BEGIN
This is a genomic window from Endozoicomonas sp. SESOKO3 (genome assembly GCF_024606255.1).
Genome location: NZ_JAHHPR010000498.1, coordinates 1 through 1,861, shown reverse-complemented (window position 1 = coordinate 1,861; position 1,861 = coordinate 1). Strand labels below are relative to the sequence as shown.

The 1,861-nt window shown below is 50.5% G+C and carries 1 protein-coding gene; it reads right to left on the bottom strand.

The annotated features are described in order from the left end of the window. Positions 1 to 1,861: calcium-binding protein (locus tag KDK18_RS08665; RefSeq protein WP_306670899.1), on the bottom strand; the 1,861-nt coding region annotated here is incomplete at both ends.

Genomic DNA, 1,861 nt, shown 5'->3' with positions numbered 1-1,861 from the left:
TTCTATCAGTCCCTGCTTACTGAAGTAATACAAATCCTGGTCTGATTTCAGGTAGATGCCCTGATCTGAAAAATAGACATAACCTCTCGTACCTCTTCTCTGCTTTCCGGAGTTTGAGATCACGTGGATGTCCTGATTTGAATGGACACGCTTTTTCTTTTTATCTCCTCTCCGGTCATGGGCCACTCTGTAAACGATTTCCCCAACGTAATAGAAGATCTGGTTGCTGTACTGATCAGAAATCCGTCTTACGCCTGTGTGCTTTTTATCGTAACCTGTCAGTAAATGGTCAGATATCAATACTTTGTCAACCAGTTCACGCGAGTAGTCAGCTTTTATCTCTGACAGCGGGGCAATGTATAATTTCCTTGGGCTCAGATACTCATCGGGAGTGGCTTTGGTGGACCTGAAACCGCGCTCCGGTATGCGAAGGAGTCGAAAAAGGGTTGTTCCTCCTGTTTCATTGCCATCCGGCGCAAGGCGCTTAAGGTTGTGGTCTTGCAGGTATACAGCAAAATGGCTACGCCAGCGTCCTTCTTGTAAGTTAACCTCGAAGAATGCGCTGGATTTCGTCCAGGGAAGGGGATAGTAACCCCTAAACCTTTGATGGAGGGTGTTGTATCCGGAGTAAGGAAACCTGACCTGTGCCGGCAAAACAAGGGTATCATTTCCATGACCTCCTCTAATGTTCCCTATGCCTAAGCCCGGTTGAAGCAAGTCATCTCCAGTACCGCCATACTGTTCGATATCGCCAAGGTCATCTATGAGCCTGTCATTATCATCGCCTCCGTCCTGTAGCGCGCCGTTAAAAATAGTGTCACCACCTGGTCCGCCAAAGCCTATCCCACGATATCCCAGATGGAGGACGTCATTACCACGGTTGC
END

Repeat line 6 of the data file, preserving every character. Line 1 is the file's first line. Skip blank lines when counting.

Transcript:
TTCTATCAGTCCCTGCTTACTGAAGTAATACAAATCCTGGTCTGATTTCAGGTAGATGCCCTGATCTGAAAAATAGACATAACCTCTCGTACCTCTTCTCTGCTTTCCGGAGTTTGAGATCACGTGGATGTCCTGATTTGAATGGACACGCTTTTTCTTTTTATCTCCTCTCCGGTCATGGGCCACTCTGTAAACGATTTCCCCAACGTAATAGAAGATCTGGTTGCTGTACTGATCAGAAATCCGTCTTACGCCTGTGTGCTTTTTATCGTAACCTGTCAGTAAATGGTCAGATATCAATACTTTGTCAACCAGTTCACGCGAGTAGTCAGCTTTTATCTCTGACAGCGGGGCAATGTATAATTTCCTTGGGCTCAGATACTCATCGGGAGTGGCTTTGGTGGACCTGAAACCGCGCTCCGGTATGCGAAGGAGTCGAAAAAGGGTTGTTCCTCCTGTTTCATTGCCATCCGGCGCAAGGCGCTTAAGGTTGTGGTCTTGCAGGTATACAGCAAAATGGCTACGCCAGCGTCCTTCTTGTAAGTTAACCTCGAAGAATGCGCTGGATTTCGTCCAGGGAAGGGGATAGTAACCCCTAAACCTTTGATGGAGGGTGTTGTATCCGGAGTAAGGAAACCTGACCTGTGCCGGCAAAACAAGGGTATCATTTCCATGACCTCCTCTAATGTTCCCTATGCCTAAGCCCGGTTGAAGCAAGTCATCTCCAGTACCGCCATACTGTTCGATATCGCCAAGGTCATCTATGAGCCTGTCATTATCATCGCCTCCGTCCTGTAGCGCGCCGTTAAAAATAGTGTCACCACCTGGTCCGCCAAAGCCTATCCCACGATATCCCAGATGGAGGACGTCATTACCACGGTTGC